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New year means new laws in effect for Californians

By Samantha Cortese, News Reporter, samantha.cortese@cbslocal2.com
Published On: Jan 01 2013 07:55:43 AM CST
Updated On: Jan 01 2013 03:24:40 PM CST

SEVERAL NEW LAWS WENT INTO EFFECT AT MIDNIGHT HERE IN CALIFORNIA. ONE PROTECTS RELIGIOUS ORGANIZATIONS FROM SAME-SEX MARRIAGES, ANOTHER PROTECTS YOUR ONLINE PRIVACY.  SAMANTHA CORTESE TAKES A CLOSER LOOK.

PALM DESERT, Calif. -- -

Several new laws went into effect midnight, January 1, here in California.
One protects religious organizations from same-sex marriages -- another allows you to get back on your phone behind the wheel.

A new law by San Fransisco senator Mark Leno (D), protects religious organizations from performing same-sex marriages, or any nuptials that violate their religious beliefs.

Although it may be a smart move to make your internet life private, two new laws say employers and higher-education officials can't ask for access to your social media accounts when applying for a job or school.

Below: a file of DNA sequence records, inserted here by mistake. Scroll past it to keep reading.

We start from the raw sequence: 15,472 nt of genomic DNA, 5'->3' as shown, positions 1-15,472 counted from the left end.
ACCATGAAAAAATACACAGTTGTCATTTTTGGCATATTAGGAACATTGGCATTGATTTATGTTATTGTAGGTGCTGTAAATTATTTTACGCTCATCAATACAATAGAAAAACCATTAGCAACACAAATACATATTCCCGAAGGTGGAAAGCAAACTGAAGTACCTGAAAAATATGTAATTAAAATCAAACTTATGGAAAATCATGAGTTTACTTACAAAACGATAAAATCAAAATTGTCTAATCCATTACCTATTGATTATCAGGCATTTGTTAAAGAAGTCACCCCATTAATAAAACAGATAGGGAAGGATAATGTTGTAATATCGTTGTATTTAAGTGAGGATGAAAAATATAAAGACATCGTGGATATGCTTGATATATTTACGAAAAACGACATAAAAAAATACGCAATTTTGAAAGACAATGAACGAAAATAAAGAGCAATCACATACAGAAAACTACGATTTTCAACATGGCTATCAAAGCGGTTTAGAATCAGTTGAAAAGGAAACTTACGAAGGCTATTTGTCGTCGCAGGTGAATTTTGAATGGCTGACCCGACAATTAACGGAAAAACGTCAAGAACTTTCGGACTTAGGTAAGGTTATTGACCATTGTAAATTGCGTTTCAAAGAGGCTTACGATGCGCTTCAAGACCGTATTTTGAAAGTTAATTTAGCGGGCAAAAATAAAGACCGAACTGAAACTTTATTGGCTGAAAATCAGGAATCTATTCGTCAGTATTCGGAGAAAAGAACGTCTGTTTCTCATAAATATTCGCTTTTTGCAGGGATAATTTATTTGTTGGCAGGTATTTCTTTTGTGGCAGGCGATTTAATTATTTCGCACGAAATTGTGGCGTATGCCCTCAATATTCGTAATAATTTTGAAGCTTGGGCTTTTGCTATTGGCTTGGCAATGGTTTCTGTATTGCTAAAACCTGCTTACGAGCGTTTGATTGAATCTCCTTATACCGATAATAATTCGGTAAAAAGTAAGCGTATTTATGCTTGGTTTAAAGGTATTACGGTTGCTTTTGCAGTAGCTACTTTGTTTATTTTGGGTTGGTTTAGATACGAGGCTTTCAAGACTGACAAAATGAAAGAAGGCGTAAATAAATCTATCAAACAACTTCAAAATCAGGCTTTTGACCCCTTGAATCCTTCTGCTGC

You may not be able to check Facebook while you're behind the wheel, but drivers in California can now text and email on the road as long as they use a hands-free device, like Siri.
Let's face it -- most Californians are using SmartPhones these days ... So in 2013 you'll be able to whip out your proof of insurance on those devices when a cop pulls you over.

In the golden state  -- it's now illegal to protest one hour before or after, and during a funeral service.
It's an effort to fend off offensive radical groups like Westboro Baptist Church, made popular from picketing military, gay, and child funerals across the United States.

Shoppers are still getting their fill with those after-Christmas  sales, but come January 1st, the sales tax will temporarily jump another quarter-cent, bringing the statewide sales tax to 7.5% for four years.             
California voters OK'd the tax hike under Proposition 30 last month to save schools from deeper budget cuts.   

The new year also brings some help to California's senior citizens.             
Modeled after the Amber Alert for missing children, a Silver Alert could be activated by police for anyone 65 years old or older who's missing and in great danger because of their medical condition like Alzheimer's and dementia.             
Families typically have to wait 24 hours to file a missing persons report.